A sculpture capturing "the spirit of Liberation" has been unveiled as a new Town centrepiece.
The artwork by Mark Cook was commissioned by the previous Education, Sport & Culture Committee ahead of the 75th anniversary celebrations last year.
With the island still in lockdown back in May 2020, the sculpture's erection outside the Visitor Information Centre was delayed. At a ceremony this morning, the since-retired Bailiff, Sir Richard Collas, finally got to bow out in the way he had originally intended last year - by unveiling the Liberation-inspired artwork.
"Mark Cook has produced a work of art that I am sure will be admired and enjoyed by locals and by visitors for very many years to come," he told the assembled crowd.
"And I extend that praise also to the students of the College of Further Education who have supported Mark and have been able to incorporate this work and its creation into their own projects and coursework."
Having got a sneak peek at an early version of the sculpture when still in production, he was delighted by the finished product.
"I think it very cleverly captures the spirit of Liberation in 1945 and the subsequent celebrations of our freedom," he said.
Pictured: People are being encouraged to hold hands with the sculpture, creating "their own unique artwork".
Mr Cook said he had been given an open brief to capture what Liberation means to people today.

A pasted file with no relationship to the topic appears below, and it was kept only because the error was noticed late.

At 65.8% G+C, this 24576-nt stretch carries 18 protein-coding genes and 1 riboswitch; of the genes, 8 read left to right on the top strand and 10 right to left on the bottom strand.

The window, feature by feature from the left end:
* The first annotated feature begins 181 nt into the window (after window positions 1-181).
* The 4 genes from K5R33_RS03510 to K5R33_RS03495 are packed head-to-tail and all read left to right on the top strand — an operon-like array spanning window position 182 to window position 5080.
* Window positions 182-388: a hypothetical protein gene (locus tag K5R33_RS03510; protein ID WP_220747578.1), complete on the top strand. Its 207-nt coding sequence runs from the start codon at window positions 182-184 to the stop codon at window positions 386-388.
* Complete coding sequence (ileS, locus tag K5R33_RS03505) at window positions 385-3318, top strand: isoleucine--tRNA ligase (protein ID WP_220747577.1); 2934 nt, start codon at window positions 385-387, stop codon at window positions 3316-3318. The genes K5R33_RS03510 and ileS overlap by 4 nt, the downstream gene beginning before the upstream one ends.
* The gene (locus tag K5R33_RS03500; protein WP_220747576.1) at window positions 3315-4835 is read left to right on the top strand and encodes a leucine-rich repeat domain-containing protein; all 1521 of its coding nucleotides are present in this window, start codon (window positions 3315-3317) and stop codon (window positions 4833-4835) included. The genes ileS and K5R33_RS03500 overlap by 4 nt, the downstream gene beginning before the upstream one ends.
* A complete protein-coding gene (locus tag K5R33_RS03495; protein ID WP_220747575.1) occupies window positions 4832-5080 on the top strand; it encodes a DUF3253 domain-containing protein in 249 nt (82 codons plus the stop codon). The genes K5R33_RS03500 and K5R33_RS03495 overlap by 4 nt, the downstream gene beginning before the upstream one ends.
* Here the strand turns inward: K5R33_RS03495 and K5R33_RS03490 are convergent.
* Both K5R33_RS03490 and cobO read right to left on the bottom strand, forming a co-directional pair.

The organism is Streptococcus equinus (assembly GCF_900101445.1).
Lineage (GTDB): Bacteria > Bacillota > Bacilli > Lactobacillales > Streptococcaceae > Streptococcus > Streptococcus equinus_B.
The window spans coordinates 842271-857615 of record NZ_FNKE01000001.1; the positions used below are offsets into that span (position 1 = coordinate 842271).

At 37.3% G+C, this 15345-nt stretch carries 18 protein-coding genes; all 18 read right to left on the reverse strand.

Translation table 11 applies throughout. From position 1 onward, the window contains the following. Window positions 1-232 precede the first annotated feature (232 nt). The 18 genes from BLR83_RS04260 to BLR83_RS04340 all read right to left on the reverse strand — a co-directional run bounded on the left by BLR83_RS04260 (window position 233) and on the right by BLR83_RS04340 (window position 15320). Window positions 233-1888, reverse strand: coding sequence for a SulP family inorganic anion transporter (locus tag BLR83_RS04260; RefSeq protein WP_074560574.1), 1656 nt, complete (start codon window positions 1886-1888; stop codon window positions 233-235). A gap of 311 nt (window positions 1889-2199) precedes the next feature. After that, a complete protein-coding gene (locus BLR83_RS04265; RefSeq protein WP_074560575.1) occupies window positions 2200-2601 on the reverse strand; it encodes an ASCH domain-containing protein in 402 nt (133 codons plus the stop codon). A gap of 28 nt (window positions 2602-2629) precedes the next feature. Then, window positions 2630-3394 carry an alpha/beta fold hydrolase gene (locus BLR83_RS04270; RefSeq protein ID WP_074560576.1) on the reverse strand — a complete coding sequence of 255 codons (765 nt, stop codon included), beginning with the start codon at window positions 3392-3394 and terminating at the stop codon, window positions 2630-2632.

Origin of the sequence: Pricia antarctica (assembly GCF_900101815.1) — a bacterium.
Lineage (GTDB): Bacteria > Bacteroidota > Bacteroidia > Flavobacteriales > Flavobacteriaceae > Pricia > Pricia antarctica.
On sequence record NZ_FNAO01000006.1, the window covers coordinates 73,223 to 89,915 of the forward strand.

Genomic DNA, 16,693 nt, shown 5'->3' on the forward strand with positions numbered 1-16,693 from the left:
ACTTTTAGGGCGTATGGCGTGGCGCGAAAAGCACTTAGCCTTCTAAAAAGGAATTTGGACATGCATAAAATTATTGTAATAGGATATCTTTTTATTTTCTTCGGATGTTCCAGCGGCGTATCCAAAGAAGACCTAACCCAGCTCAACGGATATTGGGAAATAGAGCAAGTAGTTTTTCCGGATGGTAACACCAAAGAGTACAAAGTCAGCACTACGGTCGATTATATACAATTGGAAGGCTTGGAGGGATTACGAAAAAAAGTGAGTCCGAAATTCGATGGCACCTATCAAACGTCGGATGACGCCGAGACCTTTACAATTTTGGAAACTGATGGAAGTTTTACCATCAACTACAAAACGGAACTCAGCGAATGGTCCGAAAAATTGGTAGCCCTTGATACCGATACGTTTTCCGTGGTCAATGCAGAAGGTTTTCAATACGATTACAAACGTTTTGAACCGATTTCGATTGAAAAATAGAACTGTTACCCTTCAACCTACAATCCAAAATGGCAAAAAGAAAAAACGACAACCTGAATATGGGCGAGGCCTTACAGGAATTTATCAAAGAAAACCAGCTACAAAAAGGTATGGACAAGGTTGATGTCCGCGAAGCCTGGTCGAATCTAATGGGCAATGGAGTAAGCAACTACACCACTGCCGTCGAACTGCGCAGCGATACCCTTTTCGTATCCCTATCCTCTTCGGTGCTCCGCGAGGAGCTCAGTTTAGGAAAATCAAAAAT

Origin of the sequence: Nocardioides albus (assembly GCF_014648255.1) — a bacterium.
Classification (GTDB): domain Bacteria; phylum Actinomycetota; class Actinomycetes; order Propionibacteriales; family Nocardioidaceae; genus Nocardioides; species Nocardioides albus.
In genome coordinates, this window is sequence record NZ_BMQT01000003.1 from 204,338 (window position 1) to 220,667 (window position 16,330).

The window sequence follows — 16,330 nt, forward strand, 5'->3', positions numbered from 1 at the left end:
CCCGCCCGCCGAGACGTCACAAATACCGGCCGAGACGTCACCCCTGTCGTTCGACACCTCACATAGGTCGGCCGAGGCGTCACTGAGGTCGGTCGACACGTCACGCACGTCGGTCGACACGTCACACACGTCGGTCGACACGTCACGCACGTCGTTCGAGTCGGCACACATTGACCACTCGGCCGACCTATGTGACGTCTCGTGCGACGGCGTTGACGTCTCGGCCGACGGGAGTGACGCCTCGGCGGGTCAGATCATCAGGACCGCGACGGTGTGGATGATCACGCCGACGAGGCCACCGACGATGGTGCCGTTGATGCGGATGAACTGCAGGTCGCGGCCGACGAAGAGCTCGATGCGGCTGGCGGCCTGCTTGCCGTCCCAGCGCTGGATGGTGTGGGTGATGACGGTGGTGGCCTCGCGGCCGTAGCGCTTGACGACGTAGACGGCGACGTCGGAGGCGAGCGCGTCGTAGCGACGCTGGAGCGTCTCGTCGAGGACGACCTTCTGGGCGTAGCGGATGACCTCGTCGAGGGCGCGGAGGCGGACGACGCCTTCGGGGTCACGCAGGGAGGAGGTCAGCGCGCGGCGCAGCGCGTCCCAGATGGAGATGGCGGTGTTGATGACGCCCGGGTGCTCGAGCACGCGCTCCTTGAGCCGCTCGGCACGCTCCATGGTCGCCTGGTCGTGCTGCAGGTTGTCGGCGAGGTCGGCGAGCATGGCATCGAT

"For me it is about being with family and friends," he said. "So straight away I decided that what I needed to produce was an image that was about that. This family represents all families, no matter what form that family takes."
While the sculpture itself is complete, he invited people to impart their own meaning upon it.
"To complete it as a piece of artwork it needs you, the public, the tourists who come to the island, to actually hold hands with it. Every time you do that you will create a new and unique piece of artwork."
Pictured: Guernsey artist Mark Cook speaking about the inspiration behind the sculpture.
Education, Sport & Culture President Andrea Dudley-Owen thanked all those who have contributed to the sculpture's creation, citing its importance as "a commemoration of our island’s past, present and future."
"This representation of a Guernsey family is hugely poignant for many of us."
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